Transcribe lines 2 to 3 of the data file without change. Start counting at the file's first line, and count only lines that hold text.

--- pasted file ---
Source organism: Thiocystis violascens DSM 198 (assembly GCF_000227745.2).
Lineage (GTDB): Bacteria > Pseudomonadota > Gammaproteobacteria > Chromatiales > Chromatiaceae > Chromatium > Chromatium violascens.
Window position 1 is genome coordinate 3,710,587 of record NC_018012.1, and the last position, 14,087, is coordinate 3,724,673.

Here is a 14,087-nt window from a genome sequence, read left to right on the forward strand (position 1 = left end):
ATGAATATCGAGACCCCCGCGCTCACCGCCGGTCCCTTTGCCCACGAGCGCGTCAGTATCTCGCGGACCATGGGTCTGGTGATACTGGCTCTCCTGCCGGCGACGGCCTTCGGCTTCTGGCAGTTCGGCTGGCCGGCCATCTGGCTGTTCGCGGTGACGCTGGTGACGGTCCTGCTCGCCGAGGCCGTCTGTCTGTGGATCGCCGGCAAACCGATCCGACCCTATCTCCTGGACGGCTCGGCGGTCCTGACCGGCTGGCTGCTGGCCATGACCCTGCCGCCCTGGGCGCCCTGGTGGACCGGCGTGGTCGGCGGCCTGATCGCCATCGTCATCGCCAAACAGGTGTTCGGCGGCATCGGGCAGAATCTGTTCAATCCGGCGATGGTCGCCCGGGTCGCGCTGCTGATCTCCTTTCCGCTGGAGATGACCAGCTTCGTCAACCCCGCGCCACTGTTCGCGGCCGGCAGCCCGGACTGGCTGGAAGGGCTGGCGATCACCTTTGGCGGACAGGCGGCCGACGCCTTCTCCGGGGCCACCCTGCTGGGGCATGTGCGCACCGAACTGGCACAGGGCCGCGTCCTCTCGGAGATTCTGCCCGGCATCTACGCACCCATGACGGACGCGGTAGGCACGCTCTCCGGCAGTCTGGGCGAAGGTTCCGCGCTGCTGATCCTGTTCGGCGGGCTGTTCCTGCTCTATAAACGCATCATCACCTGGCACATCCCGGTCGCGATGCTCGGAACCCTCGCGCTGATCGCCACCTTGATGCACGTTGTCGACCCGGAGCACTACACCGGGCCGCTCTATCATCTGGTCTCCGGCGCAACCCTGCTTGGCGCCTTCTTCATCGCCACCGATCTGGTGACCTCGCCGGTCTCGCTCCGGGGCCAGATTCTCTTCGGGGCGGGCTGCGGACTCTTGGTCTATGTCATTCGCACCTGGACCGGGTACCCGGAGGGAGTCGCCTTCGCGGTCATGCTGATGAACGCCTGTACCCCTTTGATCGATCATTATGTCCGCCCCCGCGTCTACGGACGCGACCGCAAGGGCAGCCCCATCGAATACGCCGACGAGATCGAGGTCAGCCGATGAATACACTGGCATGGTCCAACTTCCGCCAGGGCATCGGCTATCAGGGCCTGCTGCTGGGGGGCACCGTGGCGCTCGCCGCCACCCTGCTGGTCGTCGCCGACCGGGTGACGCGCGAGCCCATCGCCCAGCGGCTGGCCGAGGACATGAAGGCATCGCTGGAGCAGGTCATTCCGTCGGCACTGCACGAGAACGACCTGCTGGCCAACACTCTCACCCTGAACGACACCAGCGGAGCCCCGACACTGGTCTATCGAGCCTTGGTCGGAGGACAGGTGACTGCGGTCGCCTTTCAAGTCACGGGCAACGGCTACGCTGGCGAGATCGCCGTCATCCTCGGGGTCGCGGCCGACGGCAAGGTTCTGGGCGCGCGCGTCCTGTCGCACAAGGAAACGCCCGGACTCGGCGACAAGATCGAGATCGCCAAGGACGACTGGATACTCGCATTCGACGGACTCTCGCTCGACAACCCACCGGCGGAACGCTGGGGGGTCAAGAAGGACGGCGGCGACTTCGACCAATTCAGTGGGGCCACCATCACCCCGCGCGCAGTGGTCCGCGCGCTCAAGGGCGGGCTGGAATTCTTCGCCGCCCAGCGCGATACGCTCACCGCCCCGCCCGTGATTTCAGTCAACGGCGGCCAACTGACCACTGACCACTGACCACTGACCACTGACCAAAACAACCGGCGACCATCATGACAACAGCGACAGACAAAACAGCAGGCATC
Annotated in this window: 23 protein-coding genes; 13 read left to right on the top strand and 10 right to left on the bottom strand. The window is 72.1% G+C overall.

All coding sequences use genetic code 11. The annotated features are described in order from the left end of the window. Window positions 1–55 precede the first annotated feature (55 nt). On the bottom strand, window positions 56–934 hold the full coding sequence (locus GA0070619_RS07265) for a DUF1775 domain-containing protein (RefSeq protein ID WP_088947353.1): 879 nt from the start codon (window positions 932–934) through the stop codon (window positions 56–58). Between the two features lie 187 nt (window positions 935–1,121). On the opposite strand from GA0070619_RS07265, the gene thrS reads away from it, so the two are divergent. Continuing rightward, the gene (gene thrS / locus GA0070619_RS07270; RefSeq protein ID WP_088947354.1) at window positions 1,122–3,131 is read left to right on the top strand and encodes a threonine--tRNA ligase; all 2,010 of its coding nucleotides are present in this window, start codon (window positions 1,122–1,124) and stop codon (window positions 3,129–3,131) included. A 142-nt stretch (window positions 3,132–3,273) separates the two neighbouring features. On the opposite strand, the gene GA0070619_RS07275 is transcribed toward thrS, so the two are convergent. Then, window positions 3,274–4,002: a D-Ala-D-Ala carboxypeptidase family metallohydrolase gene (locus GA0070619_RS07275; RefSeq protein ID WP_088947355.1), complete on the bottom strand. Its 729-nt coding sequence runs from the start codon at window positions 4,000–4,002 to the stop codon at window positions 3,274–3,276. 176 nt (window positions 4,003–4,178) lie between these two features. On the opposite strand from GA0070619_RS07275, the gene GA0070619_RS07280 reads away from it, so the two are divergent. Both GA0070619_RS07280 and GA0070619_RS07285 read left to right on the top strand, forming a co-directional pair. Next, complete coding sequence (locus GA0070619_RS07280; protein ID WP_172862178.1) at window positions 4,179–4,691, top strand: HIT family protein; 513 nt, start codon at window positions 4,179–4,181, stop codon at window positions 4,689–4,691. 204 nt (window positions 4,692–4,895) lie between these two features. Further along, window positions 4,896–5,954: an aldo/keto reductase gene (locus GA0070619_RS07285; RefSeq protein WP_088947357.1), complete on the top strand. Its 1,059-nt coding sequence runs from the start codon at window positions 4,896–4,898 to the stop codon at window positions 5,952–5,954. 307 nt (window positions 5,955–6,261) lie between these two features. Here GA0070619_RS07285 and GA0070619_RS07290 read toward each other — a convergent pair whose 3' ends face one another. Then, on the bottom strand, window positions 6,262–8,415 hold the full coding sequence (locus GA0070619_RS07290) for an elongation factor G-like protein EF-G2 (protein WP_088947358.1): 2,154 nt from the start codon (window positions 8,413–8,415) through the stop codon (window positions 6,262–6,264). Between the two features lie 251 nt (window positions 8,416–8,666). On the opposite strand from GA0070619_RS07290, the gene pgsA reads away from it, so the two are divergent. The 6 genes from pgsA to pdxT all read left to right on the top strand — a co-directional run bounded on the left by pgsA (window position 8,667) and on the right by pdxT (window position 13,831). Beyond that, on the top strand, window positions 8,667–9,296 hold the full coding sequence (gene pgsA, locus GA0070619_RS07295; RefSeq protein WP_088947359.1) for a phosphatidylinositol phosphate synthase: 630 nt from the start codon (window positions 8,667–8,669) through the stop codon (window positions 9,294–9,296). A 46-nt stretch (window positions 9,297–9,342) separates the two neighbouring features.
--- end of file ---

Lineage (GTDB): Bacteria > Pseudomonadota > Gammaproteobacteria > Chromatiales > Chromatiaceae > Chromatium > Chromatium violascens.
Window position 1 is genome coordinate 3,710,587 of record NC_018012.1, and the last position, 14,087, is coordinate 3,724,673.